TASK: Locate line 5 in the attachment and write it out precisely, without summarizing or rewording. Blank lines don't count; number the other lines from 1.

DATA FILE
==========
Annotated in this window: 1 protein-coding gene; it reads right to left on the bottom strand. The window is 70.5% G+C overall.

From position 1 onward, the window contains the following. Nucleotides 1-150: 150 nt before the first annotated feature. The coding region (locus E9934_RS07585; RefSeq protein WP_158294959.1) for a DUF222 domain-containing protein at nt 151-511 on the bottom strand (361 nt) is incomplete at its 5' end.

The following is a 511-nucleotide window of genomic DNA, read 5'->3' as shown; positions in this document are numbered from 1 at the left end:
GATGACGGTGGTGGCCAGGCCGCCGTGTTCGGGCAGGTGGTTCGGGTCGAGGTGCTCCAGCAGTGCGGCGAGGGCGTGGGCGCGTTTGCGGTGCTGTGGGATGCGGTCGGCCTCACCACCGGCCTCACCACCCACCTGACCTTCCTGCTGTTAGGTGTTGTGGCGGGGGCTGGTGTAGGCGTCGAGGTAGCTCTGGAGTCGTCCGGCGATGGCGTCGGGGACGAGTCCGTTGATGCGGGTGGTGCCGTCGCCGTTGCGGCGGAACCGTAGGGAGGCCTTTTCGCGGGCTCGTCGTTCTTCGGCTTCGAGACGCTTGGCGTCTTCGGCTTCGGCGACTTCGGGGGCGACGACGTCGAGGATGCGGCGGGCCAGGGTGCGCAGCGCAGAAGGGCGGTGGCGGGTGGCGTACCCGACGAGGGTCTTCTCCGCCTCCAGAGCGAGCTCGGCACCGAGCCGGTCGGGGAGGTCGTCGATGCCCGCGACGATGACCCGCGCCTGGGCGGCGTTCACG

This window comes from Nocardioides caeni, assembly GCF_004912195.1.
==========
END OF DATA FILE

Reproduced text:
This window comes from Nocardioides caeni, assembly GCF_004912195.1.